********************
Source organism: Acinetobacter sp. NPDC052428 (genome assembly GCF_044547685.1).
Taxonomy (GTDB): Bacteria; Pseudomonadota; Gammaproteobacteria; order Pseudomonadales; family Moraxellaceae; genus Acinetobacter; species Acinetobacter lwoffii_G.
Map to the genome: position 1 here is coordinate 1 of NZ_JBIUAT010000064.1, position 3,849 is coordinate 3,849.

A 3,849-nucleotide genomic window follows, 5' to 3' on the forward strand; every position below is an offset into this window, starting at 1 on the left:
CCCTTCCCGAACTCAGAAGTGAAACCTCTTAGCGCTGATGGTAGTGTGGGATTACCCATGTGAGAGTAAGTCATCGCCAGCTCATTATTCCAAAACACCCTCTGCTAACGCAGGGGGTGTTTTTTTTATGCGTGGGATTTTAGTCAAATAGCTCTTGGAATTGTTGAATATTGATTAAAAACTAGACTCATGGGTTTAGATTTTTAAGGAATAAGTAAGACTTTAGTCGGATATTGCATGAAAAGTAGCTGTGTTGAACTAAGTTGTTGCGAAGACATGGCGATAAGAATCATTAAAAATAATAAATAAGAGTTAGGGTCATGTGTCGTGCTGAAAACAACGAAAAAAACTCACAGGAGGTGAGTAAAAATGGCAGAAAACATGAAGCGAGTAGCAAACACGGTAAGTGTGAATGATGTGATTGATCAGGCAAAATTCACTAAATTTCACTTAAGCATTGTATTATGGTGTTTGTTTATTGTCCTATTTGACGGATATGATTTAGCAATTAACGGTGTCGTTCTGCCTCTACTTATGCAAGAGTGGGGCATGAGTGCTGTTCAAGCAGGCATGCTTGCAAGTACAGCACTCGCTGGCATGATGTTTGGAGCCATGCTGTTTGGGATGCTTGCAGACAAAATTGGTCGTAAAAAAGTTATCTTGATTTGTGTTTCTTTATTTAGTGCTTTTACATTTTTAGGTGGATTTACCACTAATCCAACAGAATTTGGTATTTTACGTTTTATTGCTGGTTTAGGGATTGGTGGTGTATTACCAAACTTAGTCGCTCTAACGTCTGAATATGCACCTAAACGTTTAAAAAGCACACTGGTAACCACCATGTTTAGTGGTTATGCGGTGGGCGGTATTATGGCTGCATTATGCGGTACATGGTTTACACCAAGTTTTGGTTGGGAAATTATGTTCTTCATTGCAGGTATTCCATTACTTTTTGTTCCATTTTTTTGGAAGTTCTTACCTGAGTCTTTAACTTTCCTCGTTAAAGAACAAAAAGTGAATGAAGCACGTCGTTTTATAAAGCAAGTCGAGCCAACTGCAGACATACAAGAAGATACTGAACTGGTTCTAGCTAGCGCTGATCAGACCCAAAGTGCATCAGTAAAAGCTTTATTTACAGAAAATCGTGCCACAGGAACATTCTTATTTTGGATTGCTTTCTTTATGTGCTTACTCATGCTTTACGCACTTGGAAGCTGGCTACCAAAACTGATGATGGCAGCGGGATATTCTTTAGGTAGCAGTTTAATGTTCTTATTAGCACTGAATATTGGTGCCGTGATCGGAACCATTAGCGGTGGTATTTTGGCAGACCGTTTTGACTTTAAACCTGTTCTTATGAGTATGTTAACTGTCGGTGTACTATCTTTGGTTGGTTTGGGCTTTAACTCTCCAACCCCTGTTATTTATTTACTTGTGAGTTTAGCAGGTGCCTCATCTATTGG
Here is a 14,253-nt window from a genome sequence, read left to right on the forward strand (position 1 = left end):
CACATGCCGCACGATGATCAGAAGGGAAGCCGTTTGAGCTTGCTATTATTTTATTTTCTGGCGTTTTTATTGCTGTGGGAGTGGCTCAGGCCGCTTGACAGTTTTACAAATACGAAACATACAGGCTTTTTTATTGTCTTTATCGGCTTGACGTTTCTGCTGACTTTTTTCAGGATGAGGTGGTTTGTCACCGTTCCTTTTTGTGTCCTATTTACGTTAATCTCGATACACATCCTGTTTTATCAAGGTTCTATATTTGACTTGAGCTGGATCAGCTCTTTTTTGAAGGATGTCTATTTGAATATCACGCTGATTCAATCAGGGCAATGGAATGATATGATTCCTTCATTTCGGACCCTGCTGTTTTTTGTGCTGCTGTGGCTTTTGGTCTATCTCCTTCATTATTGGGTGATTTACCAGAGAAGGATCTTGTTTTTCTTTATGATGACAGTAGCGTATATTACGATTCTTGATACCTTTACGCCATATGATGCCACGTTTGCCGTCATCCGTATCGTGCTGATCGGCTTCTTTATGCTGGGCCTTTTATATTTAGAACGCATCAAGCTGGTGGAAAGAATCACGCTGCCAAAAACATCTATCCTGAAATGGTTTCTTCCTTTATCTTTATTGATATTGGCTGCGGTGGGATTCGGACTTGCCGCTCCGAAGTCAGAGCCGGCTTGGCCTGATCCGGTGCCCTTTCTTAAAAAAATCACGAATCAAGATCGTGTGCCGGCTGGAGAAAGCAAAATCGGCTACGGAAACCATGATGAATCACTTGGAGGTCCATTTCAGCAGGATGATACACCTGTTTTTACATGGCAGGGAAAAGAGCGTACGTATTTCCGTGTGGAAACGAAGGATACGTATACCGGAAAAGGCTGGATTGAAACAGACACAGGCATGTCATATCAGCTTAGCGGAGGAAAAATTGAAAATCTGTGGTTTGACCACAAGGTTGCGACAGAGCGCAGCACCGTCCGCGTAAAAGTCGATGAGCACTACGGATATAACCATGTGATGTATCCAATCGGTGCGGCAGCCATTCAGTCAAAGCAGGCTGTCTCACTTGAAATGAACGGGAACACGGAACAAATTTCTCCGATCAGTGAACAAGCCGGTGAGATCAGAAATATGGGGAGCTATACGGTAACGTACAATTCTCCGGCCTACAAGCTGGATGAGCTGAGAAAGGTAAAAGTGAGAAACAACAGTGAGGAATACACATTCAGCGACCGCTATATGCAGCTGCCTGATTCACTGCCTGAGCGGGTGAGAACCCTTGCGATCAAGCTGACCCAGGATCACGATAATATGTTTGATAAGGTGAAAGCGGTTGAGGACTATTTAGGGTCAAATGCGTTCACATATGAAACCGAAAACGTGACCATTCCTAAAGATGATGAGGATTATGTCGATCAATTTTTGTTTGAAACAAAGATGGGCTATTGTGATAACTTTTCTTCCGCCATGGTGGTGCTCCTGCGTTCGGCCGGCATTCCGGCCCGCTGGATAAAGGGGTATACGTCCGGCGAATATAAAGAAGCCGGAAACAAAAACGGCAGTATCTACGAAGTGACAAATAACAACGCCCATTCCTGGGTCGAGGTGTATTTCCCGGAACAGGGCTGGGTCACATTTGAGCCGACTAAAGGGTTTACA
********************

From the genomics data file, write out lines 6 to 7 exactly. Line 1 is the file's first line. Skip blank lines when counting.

Here is a 14,253-nt window from a genome sequence, read left to right on the forward strand (position 1 = left end):
CACATGCCGCACGATGATCAGAAGGGAAGCCGTTTGAGCTTGCTATTATTTTATTTTCTGGCGTTTTTATTGCTGTGGGAGTGGCTCAGGCCGCTTGACAGTTTTACAAATACGAAACATACAGGCTTTTTTATTGTCTTTATCGGCTTGACGTTTCTGCTGACTTTTTTCAGGATGAGGTGGTTTGTCACCGTTCCTTTTTGTGTCCTATTTACGTTAATCTCGATACACATCCTGTTTTATCAAGGTTCTATATTTGACTTGAGCTGGATCAGCTCTTTTTTGAAGGATGTCTATTTGAATATCACGCTGATTCAATCAGGGCAATGGAATGATATGATTCCTTCATTTCGGACCCTGCTGTTTTTTGTGCTGCTGTGGCTTTTGGTCTATCTCCTTCATTATTGGGTGATTTACCAGAGAAGGATCTTGTTTTTCTTTATGATGACAGTAGCGTATATTACGATTCTTGATACCTTTACGCCATATGATGCCACGTTTGCCGTCATCCGTATCGTGCTGATCGGCTTCTTTATGCTGGGCCTTTTATATTTAGAACGCATCAAGCTGGTGGAAAGAATCACGCTGCCAAAAACATCTATCCTGAAATGGTTTCTTCCTTTATCTTTATTGATATTGGCTGCGGTGGGATTCGGACTTGCCGCTCCGAAGTCAGAGCCGGCTTGGCCTGATCCGGTGCCCTTTCTTAAAAAAATCACGAATCAAGATCGTGTGCCGGCTGGAGAAAGCAAAATCGGCTACGGAAACCATGATGAATCACTTGGAGGTCCATTTCAGCAGGATGATACACCTGTTTTTACATGGCAGGGAAAAGAGCGTACGTATTTCCGTGTGGAAACGAAGGATACGTATACCGGAAAAGGCTGGATTGAAACAGACACAGGCATGTCATATCAGCTTAGCGGAGGAAAAATTGAAAATCTGTGGTTTGACCACAAGGTTGCGACAGAGCGCAGCACCGTCCGCGTAAAAGTCGATGAGCACTACGGATATAACCATGTGATGTATCCAATCGGTGCGGCAGCCATTCAGTCAAAGCAGGCTGTCTCACTTGAAATGAACGGGAACACGGAACAAATTTCTCCGATCAGTGAACAAGCCGGTGAGATCAGAAATATGGGGAGCTATACGGTAACGTACAATTCTCCGGCCTACAAGCTGGATGAGCTGAGAAAGGTAAAAGTGAGAAACAACAGTGAGGAATACACATTCAGCGACCGCTATATGCAGCTGCCTGATTCACTGCCTGAGCGGGTGAGAACCCTTGCGATCAAGCTGACCCAGGATCACGATAATATGTTTGATAAGGTGAAAGCGGTTGAGGACTATTTAGGGTCAAATGCGTTCACATATGAAACCGAAAACGTGACCATTCCTAAAGATGATGAGGATTATGTCGATCAATTTTTGTTTGAAACAAAGATGGGCTATTGTGATAACTTTTCTTCCGCCATGGTGGTGCTCCTGCGTTCGGCCGGCATTCCGGCCCGCTGGATAAAGGGGTATACGTCCGGCGAATATAAAGAAGCCGGAAACAAAAACGGCAGTATCTACGAAGTGACAAATAACAACGCCCATTCCTGGGTCGAGGTGTATTTCCCGGAACAGGGCTGGGTCACATTTGAGCCGACTAAAGGGTTTACA